Please be very cautious with any PDF files received in EMAIL messages
If you use Adobe, it's very important to move to the latest version 8.1.1 plus keep AV protection updated.
Malicious PDF files being spammed out in volume
QUOTE: Malicious PDF files (report.pdf or debt.2007.pdf or overdraft.2007.10.26.pdf, etc) have been massively spammed through email during last hour and the spam run is still continuing. The PDF is spiced with CVE-2007-5020 exploit that downloads ms32.exe that downloads more componets. At this point it's not clear yet what is the final payload of the malware, because of missing files in the download chain. We are investigating further.
The subjects for the spam messages include:
Your credit report
Your credit points
Your balance report
Personal Financial Statement
Personal Credit Points
Personal Balance Report
Your Credit File
Trend's Exploit Detection
Trend - Behavioral Diagram
The Storm worm botnet is so well protected that it's central servers and malware authors have remained anonymous. While it uses fast-flux servers that are ever changing, the Storm worm client can launch a DDoS based attack if researchers try to reverse engineer the code to determine how it works.
Storm worm strikes back if researchers attempt to discover its origin
The Storm worm is fighting back against security researchers that seek to destroy it and has them running scared, Interop New York show attendees heard Tuesday. The worm can figure out which users are trying to probe its command-and-control servers, and it retaliates by launching DDoS attacks against them, shutting down their Internet access for days, says Josh Corman, host-protection architect for IBM/ISS, who led a session on network threats.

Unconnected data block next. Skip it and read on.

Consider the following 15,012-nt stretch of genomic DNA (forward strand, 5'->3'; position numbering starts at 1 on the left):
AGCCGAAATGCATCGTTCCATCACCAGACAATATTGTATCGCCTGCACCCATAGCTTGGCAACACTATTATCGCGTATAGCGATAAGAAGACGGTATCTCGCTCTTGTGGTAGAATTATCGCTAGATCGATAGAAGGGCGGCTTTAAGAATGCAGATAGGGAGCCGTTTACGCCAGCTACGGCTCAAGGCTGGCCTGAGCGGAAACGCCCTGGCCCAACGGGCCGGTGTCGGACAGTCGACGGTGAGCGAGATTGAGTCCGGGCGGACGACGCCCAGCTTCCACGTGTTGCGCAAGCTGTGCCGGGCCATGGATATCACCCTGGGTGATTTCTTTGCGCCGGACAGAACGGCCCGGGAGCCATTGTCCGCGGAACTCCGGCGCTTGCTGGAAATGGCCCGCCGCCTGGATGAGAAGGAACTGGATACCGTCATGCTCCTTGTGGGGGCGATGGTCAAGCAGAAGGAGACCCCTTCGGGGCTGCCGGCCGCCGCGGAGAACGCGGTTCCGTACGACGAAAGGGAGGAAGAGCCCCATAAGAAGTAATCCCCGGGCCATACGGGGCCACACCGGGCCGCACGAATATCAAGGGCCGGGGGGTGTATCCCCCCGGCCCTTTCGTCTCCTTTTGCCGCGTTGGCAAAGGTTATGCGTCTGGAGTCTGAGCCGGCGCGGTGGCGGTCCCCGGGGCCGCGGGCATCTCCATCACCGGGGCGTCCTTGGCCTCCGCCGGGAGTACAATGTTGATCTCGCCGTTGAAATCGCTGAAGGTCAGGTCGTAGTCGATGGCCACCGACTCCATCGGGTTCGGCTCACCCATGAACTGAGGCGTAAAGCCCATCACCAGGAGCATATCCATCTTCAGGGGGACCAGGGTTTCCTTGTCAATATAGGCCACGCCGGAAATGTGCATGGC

A recently discovered capability of Storm is its ability to interrupt applications as they boot up and either shut them down or allow them to appear to boot, but disable them. Users will see that, say, antivirus is turned on, but it isn’t scan for viruses, or as Corman puts it, it is brain-dead. "It’s running, but it’s not doing anything.
The Real Player security patch was issued promptly by the vendor and should be applied expediently.
Real Player - Security Release for critical ActiveX vulnerability